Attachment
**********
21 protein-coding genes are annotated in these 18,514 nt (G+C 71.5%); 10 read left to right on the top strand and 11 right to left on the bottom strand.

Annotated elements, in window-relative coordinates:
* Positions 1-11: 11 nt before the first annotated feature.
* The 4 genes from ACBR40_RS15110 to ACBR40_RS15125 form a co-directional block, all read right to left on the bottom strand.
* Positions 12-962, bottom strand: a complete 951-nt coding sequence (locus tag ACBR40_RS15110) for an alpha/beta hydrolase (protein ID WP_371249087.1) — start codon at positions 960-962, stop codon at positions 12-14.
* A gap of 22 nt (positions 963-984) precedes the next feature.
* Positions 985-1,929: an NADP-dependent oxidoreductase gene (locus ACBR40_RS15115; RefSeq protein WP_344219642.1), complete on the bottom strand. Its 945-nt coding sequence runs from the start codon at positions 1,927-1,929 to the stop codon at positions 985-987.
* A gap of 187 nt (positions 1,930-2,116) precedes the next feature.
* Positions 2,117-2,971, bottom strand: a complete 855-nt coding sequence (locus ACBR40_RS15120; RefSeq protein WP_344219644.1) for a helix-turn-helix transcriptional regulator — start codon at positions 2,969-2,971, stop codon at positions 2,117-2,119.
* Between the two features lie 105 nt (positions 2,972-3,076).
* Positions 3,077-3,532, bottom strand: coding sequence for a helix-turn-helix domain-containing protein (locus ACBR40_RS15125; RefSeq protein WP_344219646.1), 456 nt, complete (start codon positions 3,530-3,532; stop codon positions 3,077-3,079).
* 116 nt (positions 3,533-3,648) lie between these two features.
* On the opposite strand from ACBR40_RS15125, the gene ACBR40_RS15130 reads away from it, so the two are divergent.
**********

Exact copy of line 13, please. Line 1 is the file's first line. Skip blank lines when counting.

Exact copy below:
* On the opposite strand from ACBR40_RS15125, the gene ACBR40_RS15130 reads away from it, so the two are divergent.